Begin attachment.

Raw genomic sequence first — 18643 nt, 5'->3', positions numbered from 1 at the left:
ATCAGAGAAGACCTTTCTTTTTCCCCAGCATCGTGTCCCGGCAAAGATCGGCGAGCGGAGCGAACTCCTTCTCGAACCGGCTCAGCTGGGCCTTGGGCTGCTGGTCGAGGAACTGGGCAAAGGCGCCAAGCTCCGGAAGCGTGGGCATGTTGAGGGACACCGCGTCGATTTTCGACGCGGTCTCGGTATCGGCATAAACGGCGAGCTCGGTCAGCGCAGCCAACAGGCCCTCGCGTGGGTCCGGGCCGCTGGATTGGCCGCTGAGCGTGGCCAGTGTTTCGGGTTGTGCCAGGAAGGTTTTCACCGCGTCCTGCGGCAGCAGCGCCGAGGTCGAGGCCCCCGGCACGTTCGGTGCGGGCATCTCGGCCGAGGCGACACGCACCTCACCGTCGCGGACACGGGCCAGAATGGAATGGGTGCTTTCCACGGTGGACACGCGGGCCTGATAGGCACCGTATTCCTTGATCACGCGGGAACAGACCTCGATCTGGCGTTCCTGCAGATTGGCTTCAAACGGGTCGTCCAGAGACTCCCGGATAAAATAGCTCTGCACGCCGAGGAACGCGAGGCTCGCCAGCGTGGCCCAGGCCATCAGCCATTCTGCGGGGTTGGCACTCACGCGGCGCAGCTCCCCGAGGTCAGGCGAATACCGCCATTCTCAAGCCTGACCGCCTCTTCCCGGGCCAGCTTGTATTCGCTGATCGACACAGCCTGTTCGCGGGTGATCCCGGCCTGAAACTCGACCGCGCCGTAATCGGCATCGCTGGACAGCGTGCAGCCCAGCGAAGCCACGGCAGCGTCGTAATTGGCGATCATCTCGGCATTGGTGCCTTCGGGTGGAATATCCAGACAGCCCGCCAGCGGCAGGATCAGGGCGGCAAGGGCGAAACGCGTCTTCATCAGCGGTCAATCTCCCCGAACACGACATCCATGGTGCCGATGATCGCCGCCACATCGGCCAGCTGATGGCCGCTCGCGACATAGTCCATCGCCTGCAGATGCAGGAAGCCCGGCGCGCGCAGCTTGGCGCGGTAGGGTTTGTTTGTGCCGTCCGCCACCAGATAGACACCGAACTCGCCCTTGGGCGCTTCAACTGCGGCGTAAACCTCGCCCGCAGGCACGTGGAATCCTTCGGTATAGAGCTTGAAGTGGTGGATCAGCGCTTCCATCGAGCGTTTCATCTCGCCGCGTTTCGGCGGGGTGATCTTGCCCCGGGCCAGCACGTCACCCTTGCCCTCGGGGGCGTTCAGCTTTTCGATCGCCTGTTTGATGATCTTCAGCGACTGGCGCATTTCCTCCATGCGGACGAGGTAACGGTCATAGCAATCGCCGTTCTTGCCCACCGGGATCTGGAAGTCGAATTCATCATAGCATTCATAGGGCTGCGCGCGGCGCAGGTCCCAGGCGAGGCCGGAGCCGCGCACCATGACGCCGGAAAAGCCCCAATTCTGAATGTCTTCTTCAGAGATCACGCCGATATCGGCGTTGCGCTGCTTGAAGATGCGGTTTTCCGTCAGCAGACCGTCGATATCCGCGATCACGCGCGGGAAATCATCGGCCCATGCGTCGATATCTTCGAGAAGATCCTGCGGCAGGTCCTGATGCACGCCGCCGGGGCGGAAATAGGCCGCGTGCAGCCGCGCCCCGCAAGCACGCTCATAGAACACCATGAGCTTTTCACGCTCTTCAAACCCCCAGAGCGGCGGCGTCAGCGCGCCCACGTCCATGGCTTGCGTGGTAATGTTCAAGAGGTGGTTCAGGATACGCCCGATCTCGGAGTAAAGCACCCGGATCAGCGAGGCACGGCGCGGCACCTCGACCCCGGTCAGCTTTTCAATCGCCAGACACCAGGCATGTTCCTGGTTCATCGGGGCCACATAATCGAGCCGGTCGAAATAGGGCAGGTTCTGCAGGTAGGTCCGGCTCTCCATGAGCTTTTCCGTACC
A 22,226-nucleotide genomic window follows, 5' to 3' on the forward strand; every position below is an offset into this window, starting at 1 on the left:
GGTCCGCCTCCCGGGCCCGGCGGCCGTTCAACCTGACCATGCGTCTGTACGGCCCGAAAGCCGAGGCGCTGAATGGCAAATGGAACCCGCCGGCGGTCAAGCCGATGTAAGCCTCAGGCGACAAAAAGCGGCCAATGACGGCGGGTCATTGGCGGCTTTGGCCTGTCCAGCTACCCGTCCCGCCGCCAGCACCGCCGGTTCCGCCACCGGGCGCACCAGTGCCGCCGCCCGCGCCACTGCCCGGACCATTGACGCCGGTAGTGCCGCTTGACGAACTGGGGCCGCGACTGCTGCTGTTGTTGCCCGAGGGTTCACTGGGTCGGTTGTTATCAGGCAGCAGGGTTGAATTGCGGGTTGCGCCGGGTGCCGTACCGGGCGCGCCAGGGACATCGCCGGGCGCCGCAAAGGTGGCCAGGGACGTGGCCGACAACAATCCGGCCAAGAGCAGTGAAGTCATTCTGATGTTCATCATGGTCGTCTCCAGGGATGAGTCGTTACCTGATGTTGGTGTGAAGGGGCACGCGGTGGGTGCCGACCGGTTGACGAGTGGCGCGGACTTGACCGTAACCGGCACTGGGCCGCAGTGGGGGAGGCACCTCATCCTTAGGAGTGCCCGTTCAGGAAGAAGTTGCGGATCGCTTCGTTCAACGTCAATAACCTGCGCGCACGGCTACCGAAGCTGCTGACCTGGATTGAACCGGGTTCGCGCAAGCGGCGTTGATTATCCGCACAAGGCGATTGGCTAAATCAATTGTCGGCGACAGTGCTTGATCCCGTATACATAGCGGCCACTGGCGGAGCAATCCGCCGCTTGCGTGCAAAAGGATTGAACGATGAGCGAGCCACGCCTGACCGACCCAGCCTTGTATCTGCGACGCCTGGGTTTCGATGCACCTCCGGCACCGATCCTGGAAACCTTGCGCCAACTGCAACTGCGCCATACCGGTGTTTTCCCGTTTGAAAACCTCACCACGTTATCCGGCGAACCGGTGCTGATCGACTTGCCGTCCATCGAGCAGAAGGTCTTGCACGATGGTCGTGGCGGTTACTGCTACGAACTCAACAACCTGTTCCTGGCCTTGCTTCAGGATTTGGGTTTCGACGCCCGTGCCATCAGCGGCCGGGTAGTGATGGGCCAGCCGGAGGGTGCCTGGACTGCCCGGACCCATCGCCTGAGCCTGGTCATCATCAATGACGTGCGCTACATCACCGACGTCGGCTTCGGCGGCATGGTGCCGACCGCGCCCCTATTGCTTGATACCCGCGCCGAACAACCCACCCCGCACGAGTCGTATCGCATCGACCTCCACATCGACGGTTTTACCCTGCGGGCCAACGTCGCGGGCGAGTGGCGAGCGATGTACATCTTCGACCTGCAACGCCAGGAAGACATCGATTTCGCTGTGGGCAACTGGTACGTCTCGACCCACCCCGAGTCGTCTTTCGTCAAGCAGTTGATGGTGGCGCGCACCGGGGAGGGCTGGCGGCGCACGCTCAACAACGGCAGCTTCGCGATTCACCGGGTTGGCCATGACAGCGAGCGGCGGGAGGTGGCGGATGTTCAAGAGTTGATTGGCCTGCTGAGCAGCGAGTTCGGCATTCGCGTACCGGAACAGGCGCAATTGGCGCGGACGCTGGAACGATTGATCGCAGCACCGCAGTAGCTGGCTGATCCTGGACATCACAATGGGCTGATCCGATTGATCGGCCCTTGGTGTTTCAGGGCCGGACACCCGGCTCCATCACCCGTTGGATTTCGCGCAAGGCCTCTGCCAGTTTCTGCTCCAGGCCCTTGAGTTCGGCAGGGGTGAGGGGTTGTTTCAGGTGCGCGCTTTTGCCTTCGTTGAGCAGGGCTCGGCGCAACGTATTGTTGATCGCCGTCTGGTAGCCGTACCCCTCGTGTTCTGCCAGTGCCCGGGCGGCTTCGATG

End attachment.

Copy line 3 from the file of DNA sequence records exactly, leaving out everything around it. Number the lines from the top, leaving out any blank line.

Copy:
A 22,226-nucleotide genomic window follows, 5' to 3' on the forward strand; every position below is an offset into this window, starting at 1 on the left: